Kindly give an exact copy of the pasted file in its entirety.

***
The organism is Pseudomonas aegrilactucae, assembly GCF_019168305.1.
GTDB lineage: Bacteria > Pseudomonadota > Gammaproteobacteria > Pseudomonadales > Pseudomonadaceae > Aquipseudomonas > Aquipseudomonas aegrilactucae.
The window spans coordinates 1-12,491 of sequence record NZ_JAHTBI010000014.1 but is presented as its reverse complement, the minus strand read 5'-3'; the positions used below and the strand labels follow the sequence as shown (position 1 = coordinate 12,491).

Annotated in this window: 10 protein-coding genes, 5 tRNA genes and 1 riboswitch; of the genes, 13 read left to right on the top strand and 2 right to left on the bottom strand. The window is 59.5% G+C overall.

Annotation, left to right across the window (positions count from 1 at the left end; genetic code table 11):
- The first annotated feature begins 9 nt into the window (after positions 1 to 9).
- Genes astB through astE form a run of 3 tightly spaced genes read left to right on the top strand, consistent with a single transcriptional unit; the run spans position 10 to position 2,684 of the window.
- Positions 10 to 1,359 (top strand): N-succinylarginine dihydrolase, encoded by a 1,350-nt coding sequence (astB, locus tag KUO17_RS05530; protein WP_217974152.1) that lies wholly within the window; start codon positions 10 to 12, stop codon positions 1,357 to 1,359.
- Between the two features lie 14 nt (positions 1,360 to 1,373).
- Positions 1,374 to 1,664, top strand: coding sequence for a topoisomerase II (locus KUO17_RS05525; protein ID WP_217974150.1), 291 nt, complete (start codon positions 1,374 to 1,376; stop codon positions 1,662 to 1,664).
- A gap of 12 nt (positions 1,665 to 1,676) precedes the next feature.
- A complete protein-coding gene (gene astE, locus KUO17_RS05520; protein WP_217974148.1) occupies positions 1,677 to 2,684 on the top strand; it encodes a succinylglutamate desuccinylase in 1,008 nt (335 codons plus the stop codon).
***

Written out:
The organism is Pseudomonas aegrilactucae, assembly GCF_019168305.1.
GTDB lineage: Bacteria > Pseudomonadota > Gammaproteobacteria > Pseudomonadales > Pseudomonadaceae > Aquipseudomonas > Aquipseudomonas aegrilactucae.
The window spans coordinates 1-12,491 of sequence record NZ_JAHTBI010000014.1 but is presented as its reverse complement, the minus strand read 5'-3'; the positions used below and the strand labels follow the sequence as shown (position 1 = coordinate 12,491).

Annotated in this window: 10 protein-coding genes, 5 tRNA genes and 1 riboswitch; of the genes, 13 read left to right on the top strand and 2 right to left on the bottom strand. The window is 59.5% G+C overall.

Annotation, left to right across the window (positions count from 1 at the left end; genetic code table 11):
- The first annotated feature begins 9 nt into the window (after positions 1 to 9).
- Genes astB through astE form a run of 3 tightly spaced genes read left to right on the top strand, consistent with a single transcriptional unit; the run spans position 10 to position 2,684 of the window.
- Positions 10 to 1,359 (top strand): N-succinylarginine dihydrolase, encoded by a 1,350-nt coding sequence (astB, locus tag KUO17_RS05530; protein WP_217974152.1) that lies wholly within the window; start codon positions 10 to 12, stop codon positions 1,357 to 1,359.
- Between the two features lie 14 nt (positions 1,360 to 1,373).
- Positions 1,374 to 1,664, top strand: coding sequence for a topoisomerase II (locus KUO17_RS05525; protein ID WP_217974150.1), 291 nt, complete (start codon positions 1,374 to 1,376; stop codon positions 1,662 to 1,664).
- A gap of 12 nt (positions 1,665 to 1,676) precedes the next feature.
- A complete protein-coding gene (gene astE, locus KUO17_RS05520; protein WP_217974148.1) occupies positions 1,677 to 2,684 on the top strand; it encodes a succinylglutamate desuccinylase in 1,008 nt (335 codons plus the stop codon).